This match really should have had the benefit of fifteen minutes, but to the credit of both men, they squeeze in as much action as you could reasonably imagine in six and a half minutes. One of the signature elements of a great worker is his ability to adjust everything about himself from his look to his move set to fit his character. Here we had Punk long long-haired and bearded, and demonstrating a legitimate mean streak with stiff kicks, flurries of punches and a sweet wheelbarrow inverted powerbomb into the ring steps. Mysterio more than held up his end of the bargain, too, though, pulling off plenty of his traditional high-speed, high-flying offense, highlighted by a pretty remarkable springboard back flip into a DDT. The ending sequence was a ton of fun as well with Mysterio going for the 619 only for Punk’s sidekicks Serena and Luke Gallows to block his way. Mysterio ultimately hurricanranaed Punk right into Gallows to get him out of the way, and did
This feud would continue and attain further highs, including a mask versus hair match out of which Punk had his head shaved, then started sporting a luchador mask. My only real knock against this feud was that Mysterio won the thing so decisively. Punk was clearly the star on the rise and though he’d climb past Mysterio to the top of the card anyway in a year and a half, I thought the character deserved more validation out of this proram.

86. Christian vs. Matt Hardy vs. Kofi Kingston vs. Evan Bourne vs. Kane vs. MVP vs. Shelton Benjamin vs. Drew McIntyre vs. Dolph Ziggler vs. Jack Swagger at Wrestlemania 26 Money in the Bank Ladder Match This was probably the weakest Money in the Bank Match ever, though it’s sort of a testament to the brand that even the worst was still a fun, solid top-100 outing. Part of what was interesting about this match is comparing the talents involved to the ones who appeared in the very first edition five years earlier, when the majority of the guys were borderline main eventers. Going into this one, Christian and Kane were probably the closest things to top of the card guys, but neither really seemed like natural fits for a MITB push. The rest of the cast seemed firmly entrenched in the mid-card, with Drew McIntyre working an angle under which he earned the favor of Vince McMahon, which made him the closest thing to a favorite going into this match.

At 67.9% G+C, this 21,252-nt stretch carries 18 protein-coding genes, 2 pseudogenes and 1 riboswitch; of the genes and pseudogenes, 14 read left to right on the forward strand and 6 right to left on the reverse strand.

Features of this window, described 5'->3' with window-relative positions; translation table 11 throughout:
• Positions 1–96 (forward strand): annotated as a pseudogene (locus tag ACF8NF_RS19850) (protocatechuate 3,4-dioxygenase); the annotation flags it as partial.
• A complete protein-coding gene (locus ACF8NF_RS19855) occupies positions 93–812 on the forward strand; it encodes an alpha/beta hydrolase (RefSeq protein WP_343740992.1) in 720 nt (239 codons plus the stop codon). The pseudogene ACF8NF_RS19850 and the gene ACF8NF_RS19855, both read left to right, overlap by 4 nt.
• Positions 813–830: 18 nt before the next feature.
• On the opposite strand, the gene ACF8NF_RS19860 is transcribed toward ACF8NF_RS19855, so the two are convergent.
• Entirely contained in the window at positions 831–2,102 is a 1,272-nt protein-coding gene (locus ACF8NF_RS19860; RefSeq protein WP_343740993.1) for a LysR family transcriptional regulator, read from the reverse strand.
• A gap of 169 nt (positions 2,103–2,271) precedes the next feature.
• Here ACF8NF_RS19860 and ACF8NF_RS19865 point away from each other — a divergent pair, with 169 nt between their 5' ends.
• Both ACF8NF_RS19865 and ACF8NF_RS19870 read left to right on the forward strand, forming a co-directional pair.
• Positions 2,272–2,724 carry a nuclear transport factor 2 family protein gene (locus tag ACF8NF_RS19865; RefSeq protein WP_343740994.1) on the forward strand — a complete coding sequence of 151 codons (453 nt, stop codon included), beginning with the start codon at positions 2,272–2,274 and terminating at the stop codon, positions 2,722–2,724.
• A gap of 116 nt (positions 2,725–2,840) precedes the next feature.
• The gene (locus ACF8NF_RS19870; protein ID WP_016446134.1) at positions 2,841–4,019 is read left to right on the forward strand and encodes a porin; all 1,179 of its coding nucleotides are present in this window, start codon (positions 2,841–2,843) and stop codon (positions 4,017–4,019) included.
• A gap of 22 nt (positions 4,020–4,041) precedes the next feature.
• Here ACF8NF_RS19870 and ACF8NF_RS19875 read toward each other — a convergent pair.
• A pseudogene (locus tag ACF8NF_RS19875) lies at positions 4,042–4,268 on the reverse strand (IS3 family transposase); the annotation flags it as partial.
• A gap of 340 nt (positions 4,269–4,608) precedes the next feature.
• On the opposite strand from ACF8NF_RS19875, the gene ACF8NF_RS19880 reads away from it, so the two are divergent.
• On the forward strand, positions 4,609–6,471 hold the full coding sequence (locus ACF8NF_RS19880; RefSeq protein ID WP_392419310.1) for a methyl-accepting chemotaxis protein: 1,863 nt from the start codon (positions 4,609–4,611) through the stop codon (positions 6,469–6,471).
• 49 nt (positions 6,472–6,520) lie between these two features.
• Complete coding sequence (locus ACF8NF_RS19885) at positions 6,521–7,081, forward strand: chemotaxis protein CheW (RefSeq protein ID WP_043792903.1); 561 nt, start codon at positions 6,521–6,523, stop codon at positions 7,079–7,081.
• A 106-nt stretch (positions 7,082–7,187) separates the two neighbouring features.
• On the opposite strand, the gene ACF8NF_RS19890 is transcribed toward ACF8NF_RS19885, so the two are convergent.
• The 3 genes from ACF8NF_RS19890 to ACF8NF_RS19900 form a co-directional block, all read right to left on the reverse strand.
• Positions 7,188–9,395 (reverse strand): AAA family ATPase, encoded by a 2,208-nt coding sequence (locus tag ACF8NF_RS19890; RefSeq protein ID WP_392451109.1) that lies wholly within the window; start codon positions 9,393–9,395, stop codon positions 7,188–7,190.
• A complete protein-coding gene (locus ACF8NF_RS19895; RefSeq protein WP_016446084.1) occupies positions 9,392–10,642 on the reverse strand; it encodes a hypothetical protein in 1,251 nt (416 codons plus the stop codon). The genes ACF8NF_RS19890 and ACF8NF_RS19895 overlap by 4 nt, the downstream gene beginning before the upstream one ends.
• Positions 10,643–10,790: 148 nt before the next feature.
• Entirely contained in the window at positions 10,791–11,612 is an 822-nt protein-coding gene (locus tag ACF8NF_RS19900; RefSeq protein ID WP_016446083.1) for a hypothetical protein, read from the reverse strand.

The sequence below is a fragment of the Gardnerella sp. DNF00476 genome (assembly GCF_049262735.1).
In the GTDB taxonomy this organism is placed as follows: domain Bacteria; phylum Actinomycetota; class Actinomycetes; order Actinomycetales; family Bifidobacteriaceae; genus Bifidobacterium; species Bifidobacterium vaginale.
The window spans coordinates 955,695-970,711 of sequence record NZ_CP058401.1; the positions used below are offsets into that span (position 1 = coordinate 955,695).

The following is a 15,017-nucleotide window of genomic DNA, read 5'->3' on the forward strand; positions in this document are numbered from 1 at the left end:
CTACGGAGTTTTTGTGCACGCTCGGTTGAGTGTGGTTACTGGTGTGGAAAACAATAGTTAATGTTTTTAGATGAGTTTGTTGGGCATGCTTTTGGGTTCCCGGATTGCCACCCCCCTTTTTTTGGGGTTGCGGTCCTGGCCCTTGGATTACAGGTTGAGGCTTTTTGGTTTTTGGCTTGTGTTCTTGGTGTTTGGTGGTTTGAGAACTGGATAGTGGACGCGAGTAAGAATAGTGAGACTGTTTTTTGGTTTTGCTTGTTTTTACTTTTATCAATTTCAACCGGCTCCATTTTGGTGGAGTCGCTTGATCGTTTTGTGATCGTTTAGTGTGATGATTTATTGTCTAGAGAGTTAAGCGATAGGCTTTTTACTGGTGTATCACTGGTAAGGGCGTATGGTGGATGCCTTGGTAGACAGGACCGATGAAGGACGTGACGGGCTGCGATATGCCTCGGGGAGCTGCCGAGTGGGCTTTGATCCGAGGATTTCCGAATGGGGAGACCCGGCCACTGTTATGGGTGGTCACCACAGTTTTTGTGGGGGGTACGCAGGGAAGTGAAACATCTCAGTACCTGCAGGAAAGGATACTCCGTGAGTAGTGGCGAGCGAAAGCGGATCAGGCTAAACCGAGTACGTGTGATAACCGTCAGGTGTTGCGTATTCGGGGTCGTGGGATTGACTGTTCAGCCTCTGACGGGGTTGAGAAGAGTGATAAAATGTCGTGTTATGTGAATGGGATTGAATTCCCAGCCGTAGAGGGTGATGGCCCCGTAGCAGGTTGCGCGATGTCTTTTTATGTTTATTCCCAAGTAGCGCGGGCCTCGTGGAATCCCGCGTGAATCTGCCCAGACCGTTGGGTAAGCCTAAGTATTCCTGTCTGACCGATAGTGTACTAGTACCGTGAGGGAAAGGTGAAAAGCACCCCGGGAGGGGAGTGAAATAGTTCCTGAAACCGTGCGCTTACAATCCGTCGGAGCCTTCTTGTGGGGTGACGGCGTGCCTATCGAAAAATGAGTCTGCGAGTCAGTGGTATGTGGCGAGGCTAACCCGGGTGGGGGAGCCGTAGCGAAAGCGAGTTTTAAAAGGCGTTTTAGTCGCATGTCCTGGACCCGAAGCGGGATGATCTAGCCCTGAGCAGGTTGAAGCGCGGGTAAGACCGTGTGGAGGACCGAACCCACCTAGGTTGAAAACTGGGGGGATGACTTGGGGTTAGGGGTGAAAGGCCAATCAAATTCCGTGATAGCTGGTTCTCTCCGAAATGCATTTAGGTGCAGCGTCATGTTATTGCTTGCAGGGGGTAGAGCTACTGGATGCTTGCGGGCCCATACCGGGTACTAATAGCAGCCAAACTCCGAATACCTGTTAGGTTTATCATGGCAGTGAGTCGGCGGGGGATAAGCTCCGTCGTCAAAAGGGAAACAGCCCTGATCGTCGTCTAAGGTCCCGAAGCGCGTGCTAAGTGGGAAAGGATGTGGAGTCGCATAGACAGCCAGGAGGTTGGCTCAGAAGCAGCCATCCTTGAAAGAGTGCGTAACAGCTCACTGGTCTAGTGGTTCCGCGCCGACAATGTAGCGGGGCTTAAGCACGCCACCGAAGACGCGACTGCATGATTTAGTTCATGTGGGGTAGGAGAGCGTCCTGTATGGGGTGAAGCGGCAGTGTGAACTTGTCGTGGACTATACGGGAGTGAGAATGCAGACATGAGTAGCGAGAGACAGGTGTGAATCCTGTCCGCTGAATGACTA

From a spot perspective, Evan Bourne joined Shelton Benjamin and Kofi Kingston in the role of highlight reel waiting to happen, and didn’t disappoint, hitting a shooting star press off a ladder bridge and taking a hip toss off the top of a ladder. The moment of the match, though, definitively belonged to Kingston who used the two halves of a broken latter as makeshift stilts to climb for the briefcase.